Archives - The Keyboard Room
An article from the February 1997 issue of the Japanese "Keyboard Magazine"
Translated by Shigemasa Fujimoto with help from Cindy Lou Marie Fujimoto
Stack 'm up
"My system, with just an old sequencer and analogue tape,
is quite primitive but is a challenge for me"

Since he joined them in 1979 as a guitarist and keyboard player, Dave Gregory has spiced up the sound of XTC. In his home to the west of London, he uses one of the rooms as a studio and has adopted ideas that come out of it to many of his sessions.

In 1994 he visited Japan where he toured with Martin Newell and demonstrated his virtuosity. With XTC, who have been silent for a while, he will soon start making a new album. Dave Gregory lovingly makes full use of the simple and basic set-up of his equipment.

Keyboard Magazine: Please tell us your studio's name, if there is one.
Dave Gregory: There isn't one in particular. It's just a small room in my house, just 8 feet by 8 feet (laughs). I'm basically a guitarist and I keep my guitars in a larger room, but the keyboards and recording equipment are all squeezed in to this small room.
KM: Please tell us where your house is located.
DG: It's in Swindon, 80 miles west of London. I've lived in this house for about three years now. It's the town where the members of XTC grew up and still live.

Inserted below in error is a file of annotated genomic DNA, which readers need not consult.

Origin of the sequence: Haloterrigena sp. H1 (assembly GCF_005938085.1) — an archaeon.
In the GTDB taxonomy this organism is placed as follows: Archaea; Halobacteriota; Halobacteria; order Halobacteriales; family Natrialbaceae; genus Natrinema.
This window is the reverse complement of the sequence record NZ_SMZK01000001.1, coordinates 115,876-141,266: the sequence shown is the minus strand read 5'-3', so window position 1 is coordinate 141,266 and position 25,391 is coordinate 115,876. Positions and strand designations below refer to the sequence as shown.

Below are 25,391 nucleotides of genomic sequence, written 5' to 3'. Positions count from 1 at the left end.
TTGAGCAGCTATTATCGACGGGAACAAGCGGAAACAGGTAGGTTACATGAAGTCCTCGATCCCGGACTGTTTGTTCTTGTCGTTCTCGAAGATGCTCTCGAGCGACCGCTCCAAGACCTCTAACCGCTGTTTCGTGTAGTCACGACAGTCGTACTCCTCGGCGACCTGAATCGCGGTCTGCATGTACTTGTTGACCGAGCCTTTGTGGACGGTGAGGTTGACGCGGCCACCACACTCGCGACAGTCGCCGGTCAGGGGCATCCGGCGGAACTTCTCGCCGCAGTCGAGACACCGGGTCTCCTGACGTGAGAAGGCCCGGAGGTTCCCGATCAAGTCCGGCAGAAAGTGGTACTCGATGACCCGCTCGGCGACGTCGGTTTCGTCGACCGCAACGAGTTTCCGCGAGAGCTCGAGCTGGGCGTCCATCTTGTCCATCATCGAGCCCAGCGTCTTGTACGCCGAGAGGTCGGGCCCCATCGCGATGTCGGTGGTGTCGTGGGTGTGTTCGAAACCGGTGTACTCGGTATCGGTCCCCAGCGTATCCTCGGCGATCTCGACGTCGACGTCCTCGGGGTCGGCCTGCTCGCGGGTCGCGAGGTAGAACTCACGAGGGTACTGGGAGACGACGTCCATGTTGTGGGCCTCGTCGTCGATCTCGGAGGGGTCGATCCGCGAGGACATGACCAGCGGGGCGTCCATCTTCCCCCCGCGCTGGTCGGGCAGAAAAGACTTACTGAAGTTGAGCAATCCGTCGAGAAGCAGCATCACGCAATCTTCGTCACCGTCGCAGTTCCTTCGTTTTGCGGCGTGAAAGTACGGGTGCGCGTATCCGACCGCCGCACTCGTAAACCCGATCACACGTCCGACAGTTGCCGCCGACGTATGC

Mellotron control panel
Mellotron control panel

KM: Now then, can you tell us about your keyboards and modules?
DG: Okay. Let's start from the bottom then. First of all, this is a Mellotron 400S from the mid-'70s. It's not very big, and it's nice that you can put things on top of it! I have two racks of tapes: cello/strings/flute and choir sounds/strings.

After English Settlement, XTC's fifth album (1982), we decided we needed more keyboard sounds and bought this while we were recording Mummer in late '82. We used it on the Dukes of Stratosphear albums, of course.

I found it in Melody Maker's classified ads. Everybody was interested in synthesisers back then, so we got our Mellotron for only 300 pounds. But I was amazed when I looked at the mechanism inside. It has a very complex structure and must have been very costly to make it. It's no wonder the manufacturer went bankrupt.